The Catholic Addendum includes clarification of the use of ordinary versus extraordinary mean to preserve life, as well as proportionate versus disproportionate. This second determination can be summarized as means “that offer a reasonable hope of benefit” and “do not entail an excessive burden or impose excessive expense.” It clarifies further that “medically assisted nutrition and hydration become optional when they cannot reasonably be expected to prolong life, or when they would be excessively burdensome for me, or would cause significant physical discomfort, for example resulting in complications in the use of the means employed.”
Financial burden, the document says, “should only be considered when the administration of this means cannot be expected to prolong my life or lessen significant physical discomfort.”
It also speaks in opposition to deprivation of consciousness without a compelling reason, to suicide and euthanasia, use of comfort measures and medications – even if the therapy may indirectly shorten life.
The addendum includes a request for attendance by a Catholic priest for last rites and a space for other personal inclusions.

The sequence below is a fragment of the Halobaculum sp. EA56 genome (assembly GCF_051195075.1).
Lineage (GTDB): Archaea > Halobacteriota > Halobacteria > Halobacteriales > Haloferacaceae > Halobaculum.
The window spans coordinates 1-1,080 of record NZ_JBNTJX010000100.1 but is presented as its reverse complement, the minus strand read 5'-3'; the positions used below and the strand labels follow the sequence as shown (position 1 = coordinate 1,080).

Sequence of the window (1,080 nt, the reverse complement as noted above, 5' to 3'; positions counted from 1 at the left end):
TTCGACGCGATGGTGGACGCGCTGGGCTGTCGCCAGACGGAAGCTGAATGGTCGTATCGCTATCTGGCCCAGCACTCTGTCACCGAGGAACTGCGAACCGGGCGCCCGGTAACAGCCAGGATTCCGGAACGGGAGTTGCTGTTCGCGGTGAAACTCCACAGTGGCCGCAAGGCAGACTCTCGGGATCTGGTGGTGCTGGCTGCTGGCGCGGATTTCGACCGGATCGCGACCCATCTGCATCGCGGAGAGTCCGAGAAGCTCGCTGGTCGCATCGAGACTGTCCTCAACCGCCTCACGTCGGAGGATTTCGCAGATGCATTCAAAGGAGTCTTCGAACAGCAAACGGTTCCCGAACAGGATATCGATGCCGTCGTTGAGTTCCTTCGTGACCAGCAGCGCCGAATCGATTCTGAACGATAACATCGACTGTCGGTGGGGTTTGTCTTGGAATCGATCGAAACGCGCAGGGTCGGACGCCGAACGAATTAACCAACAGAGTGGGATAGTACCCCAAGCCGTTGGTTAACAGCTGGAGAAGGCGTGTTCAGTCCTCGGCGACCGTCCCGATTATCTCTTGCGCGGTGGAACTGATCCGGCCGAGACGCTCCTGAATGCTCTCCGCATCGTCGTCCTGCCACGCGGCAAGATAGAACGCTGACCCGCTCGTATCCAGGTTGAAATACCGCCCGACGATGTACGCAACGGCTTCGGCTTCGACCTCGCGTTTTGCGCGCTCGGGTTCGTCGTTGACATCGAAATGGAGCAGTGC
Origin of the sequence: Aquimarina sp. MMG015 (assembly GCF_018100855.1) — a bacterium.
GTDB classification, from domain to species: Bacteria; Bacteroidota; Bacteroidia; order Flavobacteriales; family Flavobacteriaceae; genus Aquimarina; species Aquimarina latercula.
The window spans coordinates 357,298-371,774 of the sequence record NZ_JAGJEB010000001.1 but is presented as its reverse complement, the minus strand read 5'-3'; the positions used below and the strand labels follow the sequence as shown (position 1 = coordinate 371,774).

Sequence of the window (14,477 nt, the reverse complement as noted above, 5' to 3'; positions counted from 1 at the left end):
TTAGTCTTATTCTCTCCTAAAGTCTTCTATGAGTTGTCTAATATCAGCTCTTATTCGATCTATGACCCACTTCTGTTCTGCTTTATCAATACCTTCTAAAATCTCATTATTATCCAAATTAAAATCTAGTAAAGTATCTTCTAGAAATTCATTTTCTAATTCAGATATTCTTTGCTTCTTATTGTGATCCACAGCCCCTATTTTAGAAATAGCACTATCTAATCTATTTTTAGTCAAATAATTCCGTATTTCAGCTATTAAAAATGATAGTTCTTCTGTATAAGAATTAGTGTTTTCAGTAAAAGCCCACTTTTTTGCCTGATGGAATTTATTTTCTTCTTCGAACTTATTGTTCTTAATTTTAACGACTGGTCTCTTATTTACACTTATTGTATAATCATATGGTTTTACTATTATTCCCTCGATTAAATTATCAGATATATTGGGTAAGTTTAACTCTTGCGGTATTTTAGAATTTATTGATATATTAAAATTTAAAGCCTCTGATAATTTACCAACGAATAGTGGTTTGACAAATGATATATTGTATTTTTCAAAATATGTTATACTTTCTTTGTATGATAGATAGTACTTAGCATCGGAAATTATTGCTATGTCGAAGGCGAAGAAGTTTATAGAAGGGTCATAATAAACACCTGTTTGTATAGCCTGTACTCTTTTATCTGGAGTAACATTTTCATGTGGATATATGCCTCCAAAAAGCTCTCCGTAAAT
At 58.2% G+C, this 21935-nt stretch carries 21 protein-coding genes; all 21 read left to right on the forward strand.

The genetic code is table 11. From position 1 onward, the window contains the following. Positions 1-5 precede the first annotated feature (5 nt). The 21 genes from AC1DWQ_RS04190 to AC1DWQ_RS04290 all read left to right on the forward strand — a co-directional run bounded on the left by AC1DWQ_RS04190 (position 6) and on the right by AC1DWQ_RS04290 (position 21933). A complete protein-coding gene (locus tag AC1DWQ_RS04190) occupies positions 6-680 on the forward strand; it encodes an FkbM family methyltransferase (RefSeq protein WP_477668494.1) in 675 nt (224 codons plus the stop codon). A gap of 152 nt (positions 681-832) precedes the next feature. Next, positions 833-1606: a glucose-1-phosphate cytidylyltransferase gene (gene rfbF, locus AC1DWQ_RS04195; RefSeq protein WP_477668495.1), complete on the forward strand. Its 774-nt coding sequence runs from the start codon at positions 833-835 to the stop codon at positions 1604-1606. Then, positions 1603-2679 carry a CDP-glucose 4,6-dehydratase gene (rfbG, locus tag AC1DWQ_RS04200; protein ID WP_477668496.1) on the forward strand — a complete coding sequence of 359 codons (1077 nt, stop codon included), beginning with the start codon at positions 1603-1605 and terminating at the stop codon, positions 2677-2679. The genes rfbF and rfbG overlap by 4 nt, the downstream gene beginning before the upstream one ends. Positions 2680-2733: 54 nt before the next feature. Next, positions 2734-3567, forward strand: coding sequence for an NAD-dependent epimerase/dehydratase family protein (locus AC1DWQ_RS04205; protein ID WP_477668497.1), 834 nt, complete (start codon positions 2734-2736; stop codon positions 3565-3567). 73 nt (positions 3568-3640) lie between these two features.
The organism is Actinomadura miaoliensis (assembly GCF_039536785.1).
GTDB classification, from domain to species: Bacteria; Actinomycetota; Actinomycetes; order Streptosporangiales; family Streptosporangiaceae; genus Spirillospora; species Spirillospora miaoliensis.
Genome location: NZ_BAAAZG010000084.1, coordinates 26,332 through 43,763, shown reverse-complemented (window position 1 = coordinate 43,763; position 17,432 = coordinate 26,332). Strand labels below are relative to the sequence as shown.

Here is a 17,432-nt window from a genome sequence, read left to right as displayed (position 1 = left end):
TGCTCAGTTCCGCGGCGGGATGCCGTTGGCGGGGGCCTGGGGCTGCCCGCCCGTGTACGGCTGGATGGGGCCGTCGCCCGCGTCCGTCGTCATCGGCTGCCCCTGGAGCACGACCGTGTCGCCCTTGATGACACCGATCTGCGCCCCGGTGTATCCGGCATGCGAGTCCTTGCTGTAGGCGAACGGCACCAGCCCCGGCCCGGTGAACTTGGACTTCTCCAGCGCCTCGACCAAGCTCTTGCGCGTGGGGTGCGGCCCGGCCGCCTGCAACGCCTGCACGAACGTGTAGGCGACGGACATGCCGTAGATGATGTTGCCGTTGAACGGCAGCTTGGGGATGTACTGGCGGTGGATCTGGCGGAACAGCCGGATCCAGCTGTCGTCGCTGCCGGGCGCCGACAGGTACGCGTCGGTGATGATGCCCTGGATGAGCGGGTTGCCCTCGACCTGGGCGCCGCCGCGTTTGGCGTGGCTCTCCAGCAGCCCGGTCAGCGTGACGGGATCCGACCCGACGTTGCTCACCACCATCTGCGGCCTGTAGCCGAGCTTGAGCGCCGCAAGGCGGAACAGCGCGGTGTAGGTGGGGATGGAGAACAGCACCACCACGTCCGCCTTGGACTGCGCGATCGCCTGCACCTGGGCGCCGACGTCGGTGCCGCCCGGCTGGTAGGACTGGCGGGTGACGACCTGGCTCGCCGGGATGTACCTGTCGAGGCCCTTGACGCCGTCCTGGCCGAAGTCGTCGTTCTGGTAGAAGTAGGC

This form is available at www.wisconsincatholic.org under the Resources tab. The link is called “Addenda to Power of Attorney for Health Care” and includes various helpful and informative resources. For those living outside of Wisconsin, a website made possible by an Our Sunday Visitor grant and put together by the New York State Catholic Conference, offers available resources searchable by state. This can be found at www.catholicendoflife.org. The site also offers general explanations of terminology and Church teaching.
Fr. Hagan encouraged reflection on death in light of the Christian understanding, and acceptance of it as the natural end of life, but Ruff said she knows a lot of Catholics who are still confused about the moral acceptability of advanced directives.
“Catholics need to know that exists,” Fr. Hagan iterated. He also said each parish priest should have the knowledge and available resources for pastoral consults of a medical nature.
Ruff said she was shocked when, after all the committee’s efforts to come up with a Catholic resource, she found one. “Then I was shocked because I’d never heard of it,” she added.
The Community Bioethics Committee of Price County maintains a public Facebook page at www.facebook.com/pricecobioethics/. Voice messages – checked daily – may be left at 715-339-1994 for further questions or information.